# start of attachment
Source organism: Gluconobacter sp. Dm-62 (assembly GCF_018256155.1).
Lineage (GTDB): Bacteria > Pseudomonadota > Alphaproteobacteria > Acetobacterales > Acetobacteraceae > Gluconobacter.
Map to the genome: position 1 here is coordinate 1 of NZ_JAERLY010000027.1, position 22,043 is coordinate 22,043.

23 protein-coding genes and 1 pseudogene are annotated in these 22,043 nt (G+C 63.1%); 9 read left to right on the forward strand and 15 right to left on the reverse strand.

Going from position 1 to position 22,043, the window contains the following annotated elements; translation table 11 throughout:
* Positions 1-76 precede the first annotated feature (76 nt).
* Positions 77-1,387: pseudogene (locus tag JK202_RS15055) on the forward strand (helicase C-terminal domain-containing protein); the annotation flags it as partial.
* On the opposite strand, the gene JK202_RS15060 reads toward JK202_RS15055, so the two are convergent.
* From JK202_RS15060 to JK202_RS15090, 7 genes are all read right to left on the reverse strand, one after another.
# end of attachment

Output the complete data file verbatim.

Source organism: Gluconobacter sp. Dm-62 (assembly GCF_018256155.1).
Lineage (GTDB): Bacteria > Pseudomonadota > Alphaproteobacteria > Acetobacterales > Acetobacteraceae > Gluconobacter.
Map to the genome: position 1 here is coordinate 1 of NZ_JAERLY010000027.1, position 22,043 is coordinate 22,043.

23 protein-coding genes and 1 pseudogene are annotated in these 22,043 nt (G+C 63.1%); 9 read left to right on the forward strand and 15 right to left on the reverse strand.

Going from position 1 to position 22,043, the window contains the following annotated elements; translation table 11 throughout:
* Positions 1-76 precede the first annotated feature (76 nt).
* Positions 77-1,387: pseudogene (locus tag JK202_RS15055) on the forward strand (helicase C-terminal domain-containing protein); the annotation flags it as partial.
* On the opposite strand, the gene JK202_RS15060 reads toward JK202_RS15055, so the two are convergent.
* From JK202_RS15060 to JK202_RS15090, 7 genes are all read right to left on the reverse strand, one after another.